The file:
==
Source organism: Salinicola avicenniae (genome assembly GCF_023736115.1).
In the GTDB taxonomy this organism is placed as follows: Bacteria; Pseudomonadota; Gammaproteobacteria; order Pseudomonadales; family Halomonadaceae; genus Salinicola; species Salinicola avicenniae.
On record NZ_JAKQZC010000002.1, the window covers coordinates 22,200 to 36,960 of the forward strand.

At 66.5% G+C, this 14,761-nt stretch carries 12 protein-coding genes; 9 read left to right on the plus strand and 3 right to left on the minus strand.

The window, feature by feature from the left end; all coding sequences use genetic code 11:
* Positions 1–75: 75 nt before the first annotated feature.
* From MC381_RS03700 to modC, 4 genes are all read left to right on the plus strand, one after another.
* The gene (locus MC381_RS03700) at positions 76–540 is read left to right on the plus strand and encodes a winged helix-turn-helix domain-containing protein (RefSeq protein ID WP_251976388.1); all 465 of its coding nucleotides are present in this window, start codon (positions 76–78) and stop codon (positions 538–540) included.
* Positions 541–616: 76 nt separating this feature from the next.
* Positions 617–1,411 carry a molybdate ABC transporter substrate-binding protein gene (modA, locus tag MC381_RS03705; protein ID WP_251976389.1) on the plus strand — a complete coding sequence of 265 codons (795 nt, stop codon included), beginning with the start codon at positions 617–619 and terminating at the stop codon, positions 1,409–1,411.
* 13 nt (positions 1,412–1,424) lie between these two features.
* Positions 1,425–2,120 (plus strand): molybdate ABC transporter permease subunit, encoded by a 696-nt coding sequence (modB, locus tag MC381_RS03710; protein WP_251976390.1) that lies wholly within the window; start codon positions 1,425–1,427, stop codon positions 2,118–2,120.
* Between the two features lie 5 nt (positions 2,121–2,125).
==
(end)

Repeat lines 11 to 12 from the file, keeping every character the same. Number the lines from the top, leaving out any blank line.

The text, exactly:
* 13 nt (positions 1,412–1,424) lie between these two features.
* Positions 1,425–2,120 (plus strand): molybdate ABC transporter permease subunit, encoded by a 696-nt coding sequence (modB, locus tag MC381_RS03710; protein WP_251976390.1) that lies wholly within the window; start codon positions 1,425–1,427, stop codon positions 2,118–2,120.